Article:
Modesty takes a whole new meaning when you say you're not good-looking at a time when half of the country's women (or even more) are swooning over you. So, what is it that has worked for Ranveer Singh? Is it his natural charm, or the choice of characters that made an impact? Perhaps, it could also be his impulsive nature or crazy streak that makes him stand-out. But while he is all of that, he’s also someone whose dedication surprises you. You know he’s living and breathing a character when you actually see a different side to him every time you meet him. A side that’s similar to the character he is currently essaying. While he’s been busy promoting his latest release ‘Dil Dhadakne Do’, what occupies his mind is the mammoth ‘Bajirao Mastani’. The bald-moustache look adds to the feel. But what remains the same about him, is his energy at any given instance. Being as candid as always, Singh talks about ‘Dil Dhadakne Do’, Sanjay Leela Bhansali and his injury…

Among all your characters, the one in ‘Dil Dhadakne Do’ must be the closest to the real you?
Every character has a bit of me in it, because otherwise it wouldn’t look real. But yes, ‘Dil Dhadakne Do’, is actually the first time where I’ll be seen as an urban contemporary character in a bonafide way. After Zoya (Akhtar) shot the film and saw the rushes, her first reaction was ‘you’re so urban! I didn’t know that.’ She said that since people have not seen me doing something so urban on-screen before, it looks like a new me. Farhan (Akhtar) saw it and even he felt, this was a really different turn for me as an actor. He was very impressed to see the versatility. For me, getting into the character was just a matter of time, because this is perhaps closest to how I speak. 

And then you moved to a character as drastically different as Peshwa Bajirao…
That was a journey in itself! The good part is, I think I’m blessed to have a wide personality disorder maybe, so I can play these different characters. I really enjoyed ‘Dil Dhadakne Do’, because it’s a different school of performance. Farhan introduced the casual, candid, young, conversational syntax in ‘Dil Chahta Hai’, we saw that in ‘Zindagi Na Milegi Dobara’ and ‘Dil Dhadakne Do’ is also filled with that. Because of which, sometimes, at the end of the day, you feel, ‘what did I even do today? Just sat on the sofa and spoke?’ It felt like a holiday film, and of course even the family in the film was on a holiday. I enjoyed my share of that, but by the end of it, I was craving for some Bhansali (laughs). It’s been beautiful working with Zoya, but what you’re supposed to do on Zoya’s set is exactly what you’re not supposed to do on Bhansali’s set and vice versa. It’s completely north-pole and south-pole. It’s so amazing that both these films are coming in the same year. I needed to scream, shout, bash my head against the walls, lose my voice, sweat and bleed after ‘Dil Dhadakne Do’. I was ready for it, but when it came along, it actually proved to be quite difficult. Becoming Bajirao was quite a process. I’d locked myself up in a hotel room for about three weeks and I’d only see my accent coach and physical trailer. Working on my Marathi, the physical structure, living with the material was difficult but I completely enjoyed it. I was off the radar, with no phone or internet. Not all films require that kind of preparation but this one needed it because it’s humungous. It was difficult to create a character so distinct also because Mr Bhansali was more hands-off me than ever before. It’s his biggest film, biggest character and he had complete faith that I’d do something and present it to him. He didn’t even do one reading with me. It’s quite a big thing for me to have a guy like that have faith in my ability.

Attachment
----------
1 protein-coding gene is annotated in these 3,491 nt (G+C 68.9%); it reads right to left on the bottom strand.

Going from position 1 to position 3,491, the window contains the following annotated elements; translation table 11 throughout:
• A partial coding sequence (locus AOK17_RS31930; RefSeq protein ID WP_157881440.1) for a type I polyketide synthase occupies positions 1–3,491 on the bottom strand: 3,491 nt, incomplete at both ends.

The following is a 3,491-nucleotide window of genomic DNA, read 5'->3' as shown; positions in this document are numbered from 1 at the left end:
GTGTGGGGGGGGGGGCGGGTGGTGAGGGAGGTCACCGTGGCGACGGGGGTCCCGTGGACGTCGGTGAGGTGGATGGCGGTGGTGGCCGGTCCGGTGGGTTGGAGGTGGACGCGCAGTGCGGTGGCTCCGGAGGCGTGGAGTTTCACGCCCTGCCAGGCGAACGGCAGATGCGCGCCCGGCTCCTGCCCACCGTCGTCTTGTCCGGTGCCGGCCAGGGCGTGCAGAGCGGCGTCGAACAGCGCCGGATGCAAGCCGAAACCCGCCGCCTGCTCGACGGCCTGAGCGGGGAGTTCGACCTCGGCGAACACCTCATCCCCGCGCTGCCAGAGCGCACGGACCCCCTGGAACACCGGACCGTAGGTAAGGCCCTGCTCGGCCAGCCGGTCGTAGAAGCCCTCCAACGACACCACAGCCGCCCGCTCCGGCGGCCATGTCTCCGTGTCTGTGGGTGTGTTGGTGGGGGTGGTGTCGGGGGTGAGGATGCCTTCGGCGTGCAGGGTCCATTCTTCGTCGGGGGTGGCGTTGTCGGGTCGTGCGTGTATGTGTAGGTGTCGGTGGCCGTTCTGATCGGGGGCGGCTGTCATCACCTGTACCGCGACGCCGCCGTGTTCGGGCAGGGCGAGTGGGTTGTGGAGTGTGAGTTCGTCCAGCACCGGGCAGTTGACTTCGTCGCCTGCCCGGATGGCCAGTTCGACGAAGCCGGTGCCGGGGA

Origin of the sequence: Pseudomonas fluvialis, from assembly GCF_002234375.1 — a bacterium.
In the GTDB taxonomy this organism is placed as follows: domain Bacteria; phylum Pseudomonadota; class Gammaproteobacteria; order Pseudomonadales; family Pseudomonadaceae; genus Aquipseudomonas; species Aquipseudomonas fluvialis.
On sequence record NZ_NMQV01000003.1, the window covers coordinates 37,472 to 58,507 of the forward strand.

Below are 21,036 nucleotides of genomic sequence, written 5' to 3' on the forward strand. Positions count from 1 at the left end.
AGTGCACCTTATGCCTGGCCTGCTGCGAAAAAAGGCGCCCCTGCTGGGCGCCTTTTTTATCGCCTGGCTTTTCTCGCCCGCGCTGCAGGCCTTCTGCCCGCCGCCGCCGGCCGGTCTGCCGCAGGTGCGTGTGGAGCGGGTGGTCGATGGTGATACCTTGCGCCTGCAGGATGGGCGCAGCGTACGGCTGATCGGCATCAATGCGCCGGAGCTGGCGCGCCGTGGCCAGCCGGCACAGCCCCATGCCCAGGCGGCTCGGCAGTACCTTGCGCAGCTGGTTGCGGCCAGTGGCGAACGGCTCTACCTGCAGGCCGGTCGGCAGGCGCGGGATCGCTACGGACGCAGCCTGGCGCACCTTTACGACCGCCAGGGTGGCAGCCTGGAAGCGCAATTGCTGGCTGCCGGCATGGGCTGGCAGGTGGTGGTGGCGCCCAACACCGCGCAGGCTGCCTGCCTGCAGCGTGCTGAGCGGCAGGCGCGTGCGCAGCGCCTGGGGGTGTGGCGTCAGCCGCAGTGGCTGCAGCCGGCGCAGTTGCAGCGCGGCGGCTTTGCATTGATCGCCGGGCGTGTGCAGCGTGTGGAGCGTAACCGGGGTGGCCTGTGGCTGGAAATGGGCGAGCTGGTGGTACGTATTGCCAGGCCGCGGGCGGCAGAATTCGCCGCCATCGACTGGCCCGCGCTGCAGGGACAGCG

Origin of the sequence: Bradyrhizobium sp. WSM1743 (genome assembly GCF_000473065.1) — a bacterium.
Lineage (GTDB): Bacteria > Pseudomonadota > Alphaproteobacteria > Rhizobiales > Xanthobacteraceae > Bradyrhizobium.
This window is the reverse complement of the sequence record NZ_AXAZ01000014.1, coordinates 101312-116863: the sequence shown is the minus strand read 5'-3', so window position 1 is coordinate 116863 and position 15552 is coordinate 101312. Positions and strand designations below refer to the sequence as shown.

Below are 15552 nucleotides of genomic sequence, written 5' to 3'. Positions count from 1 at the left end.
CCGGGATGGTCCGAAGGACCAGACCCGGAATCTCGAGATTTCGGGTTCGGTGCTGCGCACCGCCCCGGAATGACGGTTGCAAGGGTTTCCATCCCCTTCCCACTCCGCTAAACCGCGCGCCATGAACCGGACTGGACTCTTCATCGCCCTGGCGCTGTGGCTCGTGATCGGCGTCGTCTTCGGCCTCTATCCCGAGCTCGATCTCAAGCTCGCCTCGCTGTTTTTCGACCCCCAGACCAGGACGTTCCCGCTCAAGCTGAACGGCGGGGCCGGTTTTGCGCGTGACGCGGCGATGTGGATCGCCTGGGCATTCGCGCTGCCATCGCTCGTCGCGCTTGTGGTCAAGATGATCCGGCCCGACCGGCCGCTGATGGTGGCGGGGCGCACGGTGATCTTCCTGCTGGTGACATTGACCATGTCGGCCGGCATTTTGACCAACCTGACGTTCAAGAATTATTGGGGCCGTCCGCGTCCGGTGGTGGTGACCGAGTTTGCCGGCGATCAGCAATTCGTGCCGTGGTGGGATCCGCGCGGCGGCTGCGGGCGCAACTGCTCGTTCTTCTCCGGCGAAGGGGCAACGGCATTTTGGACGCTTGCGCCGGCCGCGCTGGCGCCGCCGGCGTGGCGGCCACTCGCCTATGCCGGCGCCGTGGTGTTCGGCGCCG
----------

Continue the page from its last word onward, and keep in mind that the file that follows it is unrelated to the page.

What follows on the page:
Did his faith in you stem from ‘…Ram-leela’?
Yes, it came from there. I think ‘…Ramleela’ was the predecessor, it was the warm up before this main task. We had to come together in ‘…Ram-leela’, to be able to do ‘Bajirao-Mastani’, because we worked in great synergy. I’m also very adaptive to his style. What I can give to Mr Bhansali, I’m pretty sure, he can’t get that from any other actor. I’m fully receptive to his style of functioning and his process, which is why I perhaps, he has that amount of faith in me. He recognises the fact that I pour every ounce of myself into what I’m doing. I would never compare myself with Robert De Niro, but he did have an extra special collaboration with Scorcese, Bhansali sir and I, are also like one of those director-actor combo which bring out the best in each other. He trusts me, so after ‘…Ramleela’, I felt that I had a little chance, but this is a massive film, so I couldn’t be that sure. God knows my commercial standing today doesn’t justify that kind of budget, but with Mr. Bhansali, Deepika and me coming together again, it’ll have some kind of draw. Every time he wanted to make a film, he always wanted to make ‘Bajirao Mastani’, but he ended up making something or the other. Finally he’s making this and you can see that he’s all over the material. He’s always had this film in his mind and heart and you can see that. He’s in blistering form. I’m really happy with how it’s shaping up. And if we just see it home in this thick, rich form then we’ll be able to create something special.

You’ve always been a method actor, and I can say that because even how your character walks in ‘Gunday’ is different from a ‘Kill Dil’. But you’ve mentioned earlier that being over-prepared also isn’t good. Have you changed that part now?